Softbank to sell stake in eAccess to Samsung, others: source
TOKYO (Reuters) - Japan's Softbank Corp (9984.T) is in final talks to sell its stake in eAccess Ltd, representing around 67 percent of voting rights, to Samsung Electronics Co (005930.KS) and 10 others, a source with direct knowledge of the matter told Reuters.
The sale would ease concerns that Softbank could hold a monopoly on spectrum allocation designated by Japan's Communications Ministry, the source said.
Softbank, which is awaiting regulatory approval to buy a 70 percent stake in No. 3 U.S. mobile carrier Sprint Nextel Corp (S.N), bought Japanese rival eAccess last October as it stepped up competition with its nearest competitor KDDI Corp (9433.T).
Softbank turned eAccess into a wholly owned subsidiary on January 1 after a share exchange, using 220 billion yen ($2.47 billion) worth of its own shares.
After dividing eAccess shares into voting and non-voting shares, Softbank is considering reducing its ownership of eAccess voting rights to less than one-third, the source said.
Non-voting shares make up around 1 percent of overall shares. The sale of eAccess' voting rights would total several billion yen.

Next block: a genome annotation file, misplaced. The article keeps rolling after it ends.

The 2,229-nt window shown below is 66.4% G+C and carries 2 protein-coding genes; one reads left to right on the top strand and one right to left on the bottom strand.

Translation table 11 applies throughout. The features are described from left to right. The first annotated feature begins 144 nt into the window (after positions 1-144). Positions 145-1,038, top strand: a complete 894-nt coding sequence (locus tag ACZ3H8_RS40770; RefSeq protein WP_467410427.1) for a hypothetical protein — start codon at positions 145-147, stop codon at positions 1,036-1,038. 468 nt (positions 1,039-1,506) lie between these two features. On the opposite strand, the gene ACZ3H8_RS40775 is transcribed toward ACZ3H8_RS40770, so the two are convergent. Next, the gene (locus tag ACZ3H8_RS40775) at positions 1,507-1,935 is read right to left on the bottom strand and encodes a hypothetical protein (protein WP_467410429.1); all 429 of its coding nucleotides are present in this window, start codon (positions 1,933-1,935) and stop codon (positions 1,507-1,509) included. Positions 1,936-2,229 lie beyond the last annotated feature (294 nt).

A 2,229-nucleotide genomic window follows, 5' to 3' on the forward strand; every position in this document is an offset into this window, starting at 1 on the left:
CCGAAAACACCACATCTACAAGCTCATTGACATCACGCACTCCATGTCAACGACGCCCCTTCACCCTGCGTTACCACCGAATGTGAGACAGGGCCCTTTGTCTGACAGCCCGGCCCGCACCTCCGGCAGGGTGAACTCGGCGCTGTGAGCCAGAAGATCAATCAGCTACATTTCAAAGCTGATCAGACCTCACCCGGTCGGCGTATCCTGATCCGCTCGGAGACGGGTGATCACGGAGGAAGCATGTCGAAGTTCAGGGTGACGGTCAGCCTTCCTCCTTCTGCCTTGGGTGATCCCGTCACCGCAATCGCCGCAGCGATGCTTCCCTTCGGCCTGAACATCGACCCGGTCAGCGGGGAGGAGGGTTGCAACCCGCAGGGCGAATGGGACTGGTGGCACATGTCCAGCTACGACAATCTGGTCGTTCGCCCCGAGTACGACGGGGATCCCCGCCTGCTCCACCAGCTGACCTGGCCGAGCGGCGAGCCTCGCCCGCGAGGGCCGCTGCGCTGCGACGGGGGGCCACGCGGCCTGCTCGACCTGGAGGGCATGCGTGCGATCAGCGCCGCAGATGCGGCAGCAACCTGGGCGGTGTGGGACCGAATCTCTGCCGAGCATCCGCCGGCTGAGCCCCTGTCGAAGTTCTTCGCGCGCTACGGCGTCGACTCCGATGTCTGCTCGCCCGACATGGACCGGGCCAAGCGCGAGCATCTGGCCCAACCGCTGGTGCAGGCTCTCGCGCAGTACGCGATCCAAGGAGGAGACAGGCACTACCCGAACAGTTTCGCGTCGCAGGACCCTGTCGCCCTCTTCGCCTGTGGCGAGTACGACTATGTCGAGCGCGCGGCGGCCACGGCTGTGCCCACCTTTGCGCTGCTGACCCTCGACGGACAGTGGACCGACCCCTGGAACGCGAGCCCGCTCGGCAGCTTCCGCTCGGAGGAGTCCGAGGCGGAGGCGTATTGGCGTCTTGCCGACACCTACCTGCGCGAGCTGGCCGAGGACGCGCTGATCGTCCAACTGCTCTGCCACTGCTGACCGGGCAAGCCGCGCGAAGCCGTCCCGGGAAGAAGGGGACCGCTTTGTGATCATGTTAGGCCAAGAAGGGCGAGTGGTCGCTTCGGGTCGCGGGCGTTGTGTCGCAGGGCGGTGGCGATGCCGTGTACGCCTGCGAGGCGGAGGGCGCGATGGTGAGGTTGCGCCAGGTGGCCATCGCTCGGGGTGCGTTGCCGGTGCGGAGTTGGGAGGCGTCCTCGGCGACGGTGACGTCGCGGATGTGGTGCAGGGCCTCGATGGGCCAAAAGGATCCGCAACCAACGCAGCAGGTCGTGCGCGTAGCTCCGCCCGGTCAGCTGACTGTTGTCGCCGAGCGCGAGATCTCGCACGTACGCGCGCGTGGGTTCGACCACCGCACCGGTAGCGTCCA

Other than Samsung, likely buyers include Sweden's LM Ericsson (ERICb.ST), Orix Corp (8591.T), the source said, adding that the eAccess voting shares would be divided between companies into hundreds of millions of yen each.
Softbank said on Saturday the news was not announced by the company and that it continued to mull options regarding its share holdings.
The Nikkei business newspaper reported earlier on Saturday that Softbank was also considering selling the eAccess stake to Finland's Nokia Siemens Networks NOKI.UL and five Japanese leasing companies.
Softbank cutting its eAccess stake would allow the company to work around the Communications Ministry's policy on spectrum allocation to telecom service providers and avoid suggestions of any monopoly, but still allow Softbank or eAccess to seek spectrum.
Under the policy, either a parent company, or one of its units in which it owns more than 33 percent, can apply for an allocation of spectrum.
Softbank will remain the top shareholder in eAccess but lose veto power after the sale, which is expected to close by end January and raise several billion yen, the Nikkei daily said.
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